Seeing a striper boil in person was awesome—it’s louder and more frenzied than I imagined. The final fish count included three respectable stripers, one obscenely large bluegill, a couple largemouth bass and a few smallies.
As my eyes took in the side hill to the south, I noticed the white mustache and pointed ears of a mountain lion lying on a large boulder about 100 yards from where I sat. I didn’t see it move, and it was looking right at me so assumed that it had been watching me from the moment I arrived.
Participants were extremely satisfied with the experience—especially the opportunity to see these mysterious creatures in the flesh. There was also talk of how therapeutic it was to sit in the darkness and watch the stars from lawn chairs.
My charges include over 200 species of birds and dozens of mammals. Many of the latter (such as pygmy rabbits, American pika and northern flying squirrels) are poster children for cuteness. Most of our sensitive species can fit in your hand. One of these “sensitive” critters—and by far the largest of them—requires at least two people to handle: the California condor.
Bear Lake cutthroat trout follow the same tributaries during their early-June spawning run. The tributaries to the reservoir are currently closed to fishing. Though the water is a little murky in June, you can still watch them in the river as they work their way upstream to spawn.
All winter I’ve been looking forward to the ice coming off at two reservoirs where I’ll have a good chance of doing both—catching lots of big fish. This spring you’ll find me at Scofield and Joes Valley reservoirs.
Now that these ponds are being stocked weekly, it’s the perfect time to start getting out there with family and friends. Whether it’s for the family interaction, some quality time with a spouse or just to reacquaint with nature, community fisheries offer ideal outdoor settings.
Every spring from early March until late April, male sage-grouse engage in a fascinating blend of dancing, vocalization and fighting. The fiercest males move toward the center of a clearing in the sagebrush, signaling upward climb in rank.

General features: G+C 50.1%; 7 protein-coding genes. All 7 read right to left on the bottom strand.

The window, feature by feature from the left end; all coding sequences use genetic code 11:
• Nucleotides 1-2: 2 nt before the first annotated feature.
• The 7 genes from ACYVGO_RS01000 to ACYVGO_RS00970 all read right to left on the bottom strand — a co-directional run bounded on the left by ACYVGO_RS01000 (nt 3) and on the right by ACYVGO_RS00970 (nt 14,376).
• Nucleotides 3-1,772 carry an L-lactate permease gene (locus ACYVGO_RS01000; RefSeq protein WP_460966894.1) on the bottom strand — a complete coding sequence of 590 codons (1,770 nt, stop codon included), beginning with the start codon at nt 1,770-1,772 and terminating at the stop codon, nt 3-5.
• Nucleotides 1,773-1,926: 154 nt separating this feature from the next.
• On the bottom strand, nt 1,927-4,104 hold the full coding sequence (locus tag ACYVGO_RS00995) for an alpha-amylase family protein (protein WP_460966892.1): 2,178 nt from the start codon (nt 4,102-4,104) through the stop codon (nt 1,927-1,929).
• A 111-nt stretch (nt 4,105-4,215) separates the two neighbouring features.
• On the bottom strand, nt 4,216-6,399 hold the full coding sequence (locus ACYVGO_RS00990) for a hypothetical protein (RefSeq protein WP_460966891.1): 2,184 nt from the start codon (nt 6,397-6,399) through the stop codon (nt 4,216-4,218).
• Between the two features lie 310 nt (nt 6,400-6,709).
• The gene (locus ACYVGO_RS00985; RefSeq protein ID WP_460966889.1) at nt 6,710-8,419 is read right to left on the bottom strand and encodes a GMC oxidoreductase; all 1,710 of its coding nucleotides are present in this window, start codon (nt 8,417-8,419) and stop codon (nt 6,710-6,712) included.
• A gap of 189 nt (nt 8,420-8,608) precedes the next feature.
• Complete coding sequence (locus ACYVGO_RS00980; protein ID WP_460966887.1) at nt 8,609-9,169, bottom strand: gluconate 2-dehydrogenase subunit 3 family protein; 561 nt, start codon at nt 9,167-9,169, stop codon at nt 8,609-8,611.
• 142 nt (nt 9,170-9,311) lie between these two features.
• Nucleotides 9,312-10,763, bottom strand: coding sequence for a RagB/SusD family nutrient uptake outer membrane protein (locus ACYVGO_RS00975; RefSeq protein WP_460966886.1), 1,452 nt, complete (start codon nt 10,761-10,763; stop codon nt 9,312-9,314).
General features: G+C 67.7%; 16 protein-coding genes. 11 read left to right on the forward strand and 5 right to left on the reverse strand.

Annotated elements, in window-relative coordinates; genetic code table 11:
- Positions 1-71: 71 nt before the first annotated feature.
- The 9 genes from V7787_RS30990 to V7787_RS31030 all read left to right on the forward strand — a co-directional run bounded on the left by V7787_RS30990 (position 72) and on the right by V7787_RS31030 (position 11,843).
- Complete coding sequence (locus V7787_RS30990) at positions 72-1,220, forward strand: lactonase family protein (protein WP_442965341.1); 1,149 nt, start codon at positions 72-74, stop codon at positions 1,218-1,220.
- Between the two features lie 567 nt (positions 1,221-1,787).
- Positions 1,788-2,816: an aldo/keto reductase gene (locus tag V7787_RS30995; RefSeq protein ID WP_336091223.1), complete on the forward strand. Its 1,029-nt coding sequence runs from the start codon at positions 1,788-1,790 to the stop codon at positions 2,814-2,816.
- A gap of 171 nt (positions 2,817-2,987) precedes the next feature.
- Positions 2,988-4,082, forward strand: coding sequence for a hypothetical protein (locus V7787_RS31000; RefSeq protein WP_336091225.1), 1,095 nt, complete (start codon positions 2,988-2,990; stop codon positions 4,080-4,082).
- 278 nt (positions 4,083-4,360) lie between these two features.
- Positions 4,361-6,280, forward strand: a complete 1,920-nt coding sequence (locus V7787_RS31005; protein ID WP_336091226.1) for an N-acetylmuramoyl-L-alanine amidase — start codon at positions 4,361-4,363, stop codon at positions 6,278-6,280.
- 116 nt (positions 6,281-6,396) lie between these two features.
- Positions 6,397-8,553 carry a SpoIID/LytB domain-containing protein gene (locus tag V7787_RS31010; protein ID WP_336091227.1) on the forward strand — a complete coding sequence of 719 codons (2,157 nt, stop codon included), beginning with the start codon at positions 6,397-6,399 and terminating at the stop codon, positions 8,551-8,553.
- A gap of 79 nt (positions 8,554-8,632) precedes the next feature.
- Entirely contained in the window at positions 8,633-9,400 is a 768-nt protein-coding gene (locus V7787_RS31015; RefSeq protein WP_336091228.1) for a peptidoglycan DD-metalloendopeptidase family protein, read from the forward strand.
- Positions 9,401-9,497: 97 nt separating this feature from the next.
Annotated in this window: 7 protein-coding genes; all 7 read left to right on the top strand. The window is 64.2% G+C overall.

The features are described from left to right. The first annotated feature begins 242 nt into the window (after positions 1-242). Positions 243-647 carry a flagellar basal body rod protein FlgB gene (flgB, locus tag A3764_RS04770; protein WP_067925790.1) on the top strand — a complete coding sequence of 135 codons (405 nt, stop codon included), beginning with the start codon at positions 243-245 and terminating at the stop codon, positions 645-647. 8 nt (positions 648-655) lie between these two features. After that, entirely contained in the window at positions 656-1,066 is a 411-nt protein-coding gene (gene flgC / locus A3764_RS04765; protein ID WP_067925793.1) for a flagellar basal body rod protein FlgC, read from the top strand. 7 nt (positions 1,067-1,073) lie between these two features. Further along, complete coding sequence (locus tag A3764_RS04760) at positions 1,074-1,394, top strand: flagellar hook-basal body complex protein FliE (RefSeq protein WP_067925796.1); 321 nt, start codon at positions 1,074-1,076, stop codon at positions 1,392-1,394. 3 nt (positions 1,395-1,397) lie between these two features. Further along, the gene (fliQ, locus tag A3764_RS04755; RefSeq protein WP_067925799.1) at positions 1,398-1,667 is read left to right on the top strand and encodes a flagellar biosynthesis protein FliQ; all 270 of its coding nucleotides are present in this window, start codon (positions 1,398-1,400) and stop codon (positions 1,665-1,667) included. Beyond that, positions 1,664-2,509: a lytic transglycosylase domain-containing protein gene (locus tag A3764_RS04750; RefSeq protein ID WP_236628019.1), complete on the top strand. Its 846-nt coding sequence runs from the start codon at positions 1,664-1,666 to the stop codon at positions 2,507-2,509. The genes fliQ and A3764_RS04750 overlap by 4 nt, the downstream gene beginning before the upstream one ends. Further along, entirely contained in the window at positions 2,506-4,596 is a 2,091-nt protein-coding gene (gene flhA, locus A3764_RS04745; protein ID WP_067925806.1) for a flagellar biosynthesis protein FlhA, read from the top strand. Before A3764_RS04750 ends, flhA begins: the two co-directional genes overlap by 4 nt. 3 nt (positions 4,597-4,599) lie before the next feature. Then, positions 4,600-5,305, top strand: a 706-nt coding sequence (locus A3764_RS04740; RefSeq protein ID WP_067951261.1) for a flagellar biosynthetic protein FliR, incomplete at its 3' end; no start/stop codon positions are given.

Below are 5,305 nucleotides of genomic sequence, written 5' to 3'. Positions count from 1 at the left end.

Writing and wildlife: two of my favorite Ws. As a crafty, wild-haired seven-year-old, I once created a storybook about a family of bears, complete with illustrations and curly ribbon binding. I loved to get dirty outside, play with bugs and polish rocks. Now, as a technical writer for the DWR, I’ve taken it to the next level.
That night, waterfowl activity seemed to increase with the rising moon. Wild wings were everywhere! The drake pintails were handsome greeters with their tuxedo-like plumage. Green-winged teal introduced the show as they propelled like fireworks over the vegetation, and then down over the water. This evening, they were the supporting cast to the greatest and most literal Swan Lake performance!
I still recall the sight, sound and feeling as the beautiful white birds soared past and landed on the water before me. It’s difficult to describe the spectacle with words. Blue was barely visible as the sky filled with honking, fluttering geese, all looking for a place to land. I was awestruck.
Patchy snow dusted fifteen inches of solid, clear ice. By 1:00 p.m., the arm was dotted with ice fishing shelters, snow machines and both vacant and active fishing camps. Our friends new to ice fishing tentatively stood at ice edge and watched as some of us strode confidently onto the lake.